Out West Arts: Performance at the end of the world

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Look Before You Leap

October 04, 2010

Brooke Shields and Raúl Esparza in Leap of Faith Photo: Craig Schwartz/CTG 2010

There are a few things to recommend the new Alan Menken and Glenn Slater musical Leap of Faith that opened up at the Ahmanson Theater in Los Angeles on Sunday (and which I saw in one of the final previews on Friday night). It’s a pleasant enough story based on the 1992 film of the same name starring Steve Martin in the role of Jonas Nightingale, the flim-flam revival preacher who inadvertently renews evereyone's faith and musters up some bona-fide miracles in a drought-stricken Kansas farm town. Of course, I liked Leap of Faith better when it was titled The Music Man and starred Robert Preston and Barbara Cook. But a loving copy can still be enjoyable in certain circumstances. Sadly, though, this is not one of them. Menken and Slater’s new musical version of the story lives and breathes cliché and ham-handed dialog for at least the first two hours of this evening. The music is largely forgettable in that contemporary musical theater way as it mines a sort of lite-Gospel strain that is appropriate for the setting.

Perhaps the oddest thing about the show is that despite the long dull stretch of the first and most of the second act, the last 20 or so minutes that make up the 11 o’clock number and the finale actually come to life. It leaves you to wonder, where was this musical the rest of the time? The success of the big finish is largely due to the show’s biggest theater star, Raúl Esparza as Nightingale. He’s one of the most charismatic stars on Broadway, and his talents are on full display here. He deserves a big fat original musical built around him in the worst way. But this is so not it. That 11 o’clock number, “Jonas’ Soliloquy” is lifted almost directly out of Gypsy and a dozen other shows. Esparza can apparently do a version of Mama Rose as well as any number of actors who’ve won Tonys for doing just that. And while his character is reflecting more on the role of faith in his life than his inability to meet the demands of his unbridled ambition, Esparza pulls off a very affecting moment in the follow-spot.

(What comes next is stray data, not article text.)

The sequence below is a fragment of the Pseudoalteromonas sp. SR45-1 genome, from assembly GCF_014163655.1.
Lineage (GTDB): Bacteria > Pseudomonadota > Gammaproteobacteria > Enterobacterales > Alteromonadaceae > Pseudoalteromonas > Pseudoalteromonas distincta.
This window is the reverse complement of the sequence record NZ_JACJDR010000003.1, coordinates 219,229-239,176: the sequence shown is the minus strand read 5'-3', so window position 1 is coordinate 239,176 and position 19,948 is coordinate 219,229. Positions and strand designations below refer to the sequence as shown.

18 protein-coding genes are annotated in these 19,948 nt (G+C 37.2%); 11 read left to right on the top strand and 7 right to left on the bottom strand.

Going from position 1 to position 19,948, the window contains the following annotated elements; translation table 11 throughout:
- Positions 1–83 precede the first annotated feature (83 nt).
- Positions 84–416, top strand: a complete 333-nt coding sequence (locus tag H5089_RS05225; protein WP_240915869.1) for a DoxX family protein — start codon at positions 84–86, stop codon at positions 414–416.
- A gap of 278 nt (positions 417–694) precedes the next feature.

Then there is the matter of Brooke Shields as Marva, a local waitress and mother of a disabled boy who is about the only one in town not falling for Nightingale’s scam. (The other exception is the town sheriff.) I love Brooke Shields. She has superb comic timing and great stage presence. I admire her personally for speaking up for what she believes in and calling rot on the Tom Cruises of the world. But love her all I can, she does not carry the vocal part of this at all. To call her pitchy would be kind, and though I know she’s made star turns in musicals before, Leap of Faith would not convince me to see more of her in similar material. The rest of the cast has some excellent voices including Kecia Lewis-Evans and Leslie Odom, Jr., who play a mother and son duo. But all the lovely singing in the world can’t compensate for a book with so little going for it. Leap of Faith runs through October 24.


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